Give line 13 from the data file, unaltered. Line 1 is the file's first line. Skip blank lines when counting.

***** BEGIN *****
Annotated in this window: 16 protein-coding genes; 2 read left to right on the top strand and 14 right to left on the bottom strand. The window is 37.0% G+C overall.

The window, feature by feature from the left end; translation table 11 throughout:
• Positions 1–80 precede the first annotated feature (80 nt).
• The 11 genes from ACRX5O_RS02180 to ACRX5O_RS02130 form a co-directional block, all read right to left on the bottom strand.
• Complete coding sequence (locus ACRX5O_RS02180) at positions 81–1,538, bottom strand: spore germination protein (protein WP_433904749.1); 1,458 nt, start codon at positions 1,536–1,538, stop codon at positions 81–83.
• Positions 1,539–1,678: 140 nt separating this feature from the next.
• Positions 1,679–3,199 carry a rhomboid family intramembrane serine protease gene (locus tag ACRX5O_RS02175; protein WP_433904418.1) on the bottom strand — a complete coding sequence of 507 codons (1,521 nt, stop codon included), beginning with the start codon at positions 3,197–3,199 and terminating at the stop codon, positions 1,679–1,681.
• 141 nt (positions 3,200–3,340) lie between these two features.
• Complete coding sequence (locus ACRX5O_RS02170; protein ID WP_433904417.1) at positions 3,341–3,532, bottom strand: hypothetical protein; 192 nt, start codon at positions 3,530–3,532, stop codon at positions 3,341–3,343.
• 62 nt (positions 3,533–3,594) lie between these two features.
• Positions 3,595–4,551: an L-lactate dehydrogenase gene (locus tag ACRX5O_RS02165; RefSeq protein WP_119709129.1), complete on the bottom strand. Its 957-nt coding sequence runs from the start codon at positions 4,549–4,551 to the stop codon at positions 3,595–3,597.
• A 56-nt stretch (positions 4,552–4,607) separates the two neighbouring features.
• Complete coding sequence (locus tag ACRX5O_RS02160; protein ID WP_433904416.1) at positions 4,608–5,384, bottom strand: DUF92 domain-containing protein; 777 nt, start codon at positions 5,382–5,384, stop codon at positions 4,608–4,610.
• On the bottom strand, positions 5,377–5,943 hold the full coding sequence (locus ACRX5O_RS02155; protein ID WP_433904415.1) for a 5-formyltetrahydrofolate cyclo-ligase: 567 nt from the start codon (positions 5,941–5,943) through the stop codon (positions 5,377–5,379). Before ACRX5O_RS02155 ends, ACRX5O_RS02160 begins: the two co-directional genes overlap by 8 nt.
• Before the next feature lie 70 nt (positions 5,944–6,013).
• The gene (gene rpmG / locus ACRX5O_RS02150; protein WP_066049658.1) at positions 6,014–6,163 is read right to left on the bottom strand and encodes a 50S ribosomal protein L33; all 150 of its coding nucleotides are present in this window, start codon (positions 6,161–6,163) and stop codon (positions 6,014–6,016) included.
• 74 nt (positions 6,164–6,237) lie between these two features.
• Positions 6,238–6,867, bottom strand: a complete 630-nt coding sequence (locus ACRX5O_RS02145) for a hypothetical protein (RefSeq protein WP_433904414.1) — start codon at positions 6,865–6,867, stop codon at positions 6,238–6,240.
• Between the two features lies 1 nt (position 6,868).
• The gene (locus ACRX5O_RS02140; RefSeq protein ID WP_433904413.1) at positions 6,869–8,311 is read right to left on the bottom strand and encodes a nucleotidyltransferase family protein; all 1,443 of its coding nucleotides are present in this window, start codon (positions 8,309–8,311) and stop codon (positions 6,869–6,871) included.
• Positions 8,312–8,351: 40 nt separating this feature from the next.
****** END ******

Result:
• Complete coding sequence (locus tag ACRX5O_RS02160; protein ID WP_433904416.1) at positions 4,608–5,384, bottom strand: DUF92 domain-containing protein; 777 nt, start codon at positions 5,382–5,384, stop codon at positions 4,608–4,610.